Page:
Member Research and Reports

Member Research and Reports

Tulane: Homicide is a Leading cause of Pregnancy-associated Death in Louisiana

Homicide is a leading cause of death among pregnant and postpartum women in Louisiana, according to an analysis of birth and death records from 2016 and 2017. The study, appearing as a research letter in JAMA Pediatrics, was funded by the Eunice Kennedy Shriver National Institute of Child Health and Human Development, part of the National Institutes of Health. The research team was led by Dr. Maeve E. Wallace, assistant professor at Tulane University School of Public Health and Tropical Medicine.

The authors undertook their analysis because few studies have looked at non-obstetric causes of death during pregnancy and the year after birth. They analyzed maternal death data from the Louisiana Department of Health and homicide data for women and girls of reproductive age from a U.S. Centers for Disease Control and Prevention database.

Of the 119 pregnancy-associated deaths for 2016 and 2017 in the state, 13.4 percent (16) were homicides. They estimated that, for every 100,000 women who were pregnant or postpartum, there were 12.9 homicide deaths, which outnumbered deaths from any single obstetric cause, including hypertensive disorders (3.2) and amniotic fluid entering the bloodstream (4.8). The risk of homicide death was twice as high for women and girls during pregnancy and the postpartum period, compared to women and girls who were not pregnant.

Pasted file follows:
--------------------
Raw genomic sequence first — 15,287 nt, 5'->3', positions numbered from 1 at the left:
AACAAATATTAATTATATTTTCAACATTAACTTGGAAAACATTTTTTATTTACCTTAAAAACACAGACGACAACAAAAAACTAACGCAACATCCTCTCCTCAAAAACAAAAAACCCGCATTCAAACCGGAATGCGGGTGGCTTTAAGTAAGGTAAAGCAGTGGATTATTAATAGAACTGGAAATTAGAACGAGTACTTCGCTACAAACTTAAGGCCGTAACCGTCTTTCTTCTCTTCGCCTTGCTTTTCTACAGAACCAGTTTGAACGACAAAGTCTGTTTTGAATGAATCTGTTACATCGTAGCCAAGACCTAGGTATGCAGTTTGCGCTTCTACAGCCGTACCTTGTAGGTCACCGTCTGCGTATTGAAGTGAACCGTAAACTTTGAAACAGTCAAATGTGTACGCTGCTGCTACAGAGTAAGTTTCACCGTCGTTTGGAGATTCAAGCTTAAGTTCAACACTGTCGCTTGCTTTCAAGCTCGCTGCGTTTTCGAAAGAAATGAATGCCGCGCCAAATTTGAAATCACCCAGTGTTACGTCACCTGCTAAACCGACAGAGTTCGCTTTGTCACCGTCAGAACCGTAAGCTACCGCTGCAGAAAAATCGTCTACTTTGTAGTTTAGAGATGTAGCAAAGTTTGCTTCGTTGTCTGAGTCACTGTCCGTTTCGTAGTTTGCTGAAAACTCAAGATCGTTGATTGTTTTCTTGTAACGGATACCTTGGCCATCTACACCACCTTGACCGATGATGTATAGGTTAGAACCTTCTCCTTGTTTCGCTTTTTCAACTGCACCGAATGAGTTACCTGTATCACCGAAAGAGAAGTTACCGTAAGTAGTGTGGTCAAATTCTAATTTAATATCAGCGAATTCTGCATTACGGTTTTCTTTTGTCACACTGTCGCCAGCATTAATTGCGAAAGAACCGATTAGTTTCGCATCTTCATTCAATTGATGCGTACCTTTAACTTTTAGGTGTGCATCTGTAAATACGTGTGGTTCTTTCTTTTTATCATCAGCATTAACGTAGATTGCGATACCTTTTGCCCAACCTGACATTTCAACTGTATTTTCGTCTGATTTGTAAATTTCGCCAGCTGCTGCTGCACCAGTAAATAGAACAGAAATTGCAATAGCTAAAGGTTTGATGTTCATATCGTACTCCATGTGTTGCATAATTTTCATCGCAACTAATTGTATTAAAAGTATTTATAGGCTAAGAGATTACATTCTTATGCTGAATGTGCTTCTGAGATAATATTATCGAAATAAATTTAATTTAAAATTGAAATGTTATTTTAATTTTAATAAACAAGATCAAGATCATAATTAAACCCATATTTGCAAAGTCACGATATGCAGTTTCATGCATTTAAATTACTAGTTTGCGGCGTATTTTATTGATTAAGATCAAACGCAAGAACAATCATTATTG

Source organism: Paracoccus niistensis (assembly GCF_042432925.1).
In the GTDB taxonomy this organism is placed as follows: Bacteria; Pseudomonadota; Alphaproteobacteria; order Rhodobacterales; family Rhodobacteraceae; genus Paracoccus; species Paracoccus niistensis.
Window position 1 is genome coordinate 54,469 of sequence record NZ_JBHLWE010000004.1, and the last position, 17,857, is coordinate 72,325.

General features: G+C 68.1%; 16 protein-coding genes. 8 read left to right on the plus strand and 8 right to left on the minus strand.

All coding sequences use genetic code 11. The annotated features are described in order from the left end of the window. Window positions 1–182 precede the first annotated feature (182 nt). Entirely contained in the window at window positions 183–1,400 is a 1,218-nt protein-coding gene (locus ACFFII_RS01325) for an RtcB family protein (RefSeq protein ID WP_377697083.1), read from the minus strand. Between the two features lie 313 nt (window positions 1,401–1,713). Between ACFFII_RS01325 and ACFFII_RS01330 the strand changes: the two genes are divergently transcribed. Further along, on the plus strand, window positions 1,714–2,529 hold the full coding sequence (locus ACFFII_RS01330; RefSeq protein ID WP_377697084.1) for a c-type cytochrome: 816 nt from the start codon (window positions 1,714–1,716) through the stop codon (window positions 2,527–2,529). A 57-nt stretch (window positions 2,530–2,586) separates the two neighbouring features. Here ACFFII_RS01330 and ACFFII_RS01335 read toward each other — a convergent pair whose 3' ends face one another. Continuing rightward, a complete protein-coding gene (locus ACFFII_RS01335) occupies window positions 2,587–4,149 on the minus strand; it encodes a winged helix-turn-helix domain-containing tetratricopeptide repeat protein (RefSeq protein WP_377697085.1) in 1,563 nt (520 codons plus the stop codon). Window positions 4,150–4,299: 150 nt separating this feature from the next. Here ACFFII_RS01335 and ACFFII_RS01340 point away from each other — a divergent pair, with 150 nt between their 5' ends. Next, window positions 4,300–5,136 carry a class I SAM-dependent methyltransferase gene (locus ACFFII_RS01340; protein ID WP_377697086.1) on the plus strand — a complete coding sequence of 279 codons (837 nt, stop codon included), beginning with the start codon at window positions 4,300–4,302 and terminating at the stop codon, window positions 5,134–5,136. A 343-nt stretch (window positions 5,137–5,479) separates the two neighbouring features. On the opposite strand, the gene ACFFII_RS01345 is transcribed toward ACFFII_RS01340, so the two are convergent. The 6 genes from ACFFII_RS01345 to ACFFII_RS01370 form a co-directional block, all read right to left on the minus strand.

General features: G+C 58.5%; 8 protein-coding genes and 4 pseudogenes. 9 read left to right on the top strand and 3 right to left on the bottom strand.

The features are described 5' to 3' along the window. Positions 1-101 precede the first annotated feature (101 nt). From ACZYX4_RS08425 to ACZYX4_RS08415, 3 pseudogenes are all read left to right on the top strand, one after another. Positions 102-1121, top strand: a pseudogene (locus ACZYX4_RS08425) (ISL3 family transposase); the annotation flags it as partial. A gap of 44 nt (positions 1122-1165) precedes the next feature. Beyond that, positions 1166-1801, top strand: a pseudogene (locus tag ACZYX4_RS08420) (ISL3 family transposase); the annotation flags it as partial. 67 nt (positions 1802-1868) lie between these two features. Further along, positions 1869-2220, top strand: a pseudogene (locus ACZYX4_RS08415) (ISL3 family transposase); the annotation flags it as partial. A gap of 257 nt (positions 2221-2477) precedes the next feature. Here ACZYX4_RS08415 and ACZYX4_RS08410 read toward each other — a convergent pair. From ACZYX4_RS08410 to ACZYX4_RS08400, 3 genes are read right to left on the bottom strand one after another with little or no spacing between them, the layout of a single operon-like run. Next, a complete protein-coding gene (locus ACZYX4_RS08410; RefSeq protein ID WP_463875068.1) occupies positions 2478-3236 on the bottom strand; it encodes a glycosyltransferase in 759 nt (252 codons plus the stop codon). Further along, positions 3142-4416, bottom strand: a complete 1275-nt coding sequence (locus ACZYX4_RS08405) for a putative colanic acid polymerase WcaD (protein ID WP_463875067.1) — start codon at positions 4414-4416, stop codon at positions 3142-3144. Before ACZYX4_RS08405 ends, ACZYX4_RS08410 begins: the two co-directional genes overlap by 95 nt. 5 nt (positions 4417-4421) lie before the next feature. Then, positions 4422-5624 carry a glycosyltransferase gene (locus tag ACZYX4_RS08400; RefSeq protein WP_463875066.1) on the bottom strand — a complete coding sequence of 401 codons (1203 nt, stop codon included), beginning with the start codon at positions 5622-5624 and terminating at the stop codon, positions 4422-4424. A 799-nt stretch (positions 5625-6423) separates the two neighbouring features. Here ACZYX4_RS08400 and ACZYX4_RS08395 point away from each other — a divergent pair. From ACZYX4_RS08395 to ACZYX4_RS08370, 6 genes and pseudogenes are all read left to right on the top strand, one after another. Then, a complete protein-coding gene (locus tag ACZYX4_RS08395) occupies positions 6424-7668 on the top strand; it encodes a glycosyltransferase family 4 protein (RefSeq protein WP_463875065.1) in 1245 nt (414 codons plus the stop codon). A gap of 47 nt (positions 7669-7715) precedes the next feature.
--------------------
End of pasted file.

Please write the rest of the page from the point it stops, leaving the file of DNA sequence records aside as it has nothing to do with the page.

The authors said that women’s increased contact with the health care system during pregnancy provides clinicians with an opportunity to offer violence prevention services and interventions. They do not know whether the high maternal homicide rate they found — among the highest reported, compared to other jurisdictions — is a function of better reporting or reflects a spike of maternal homicides in Louisiana.

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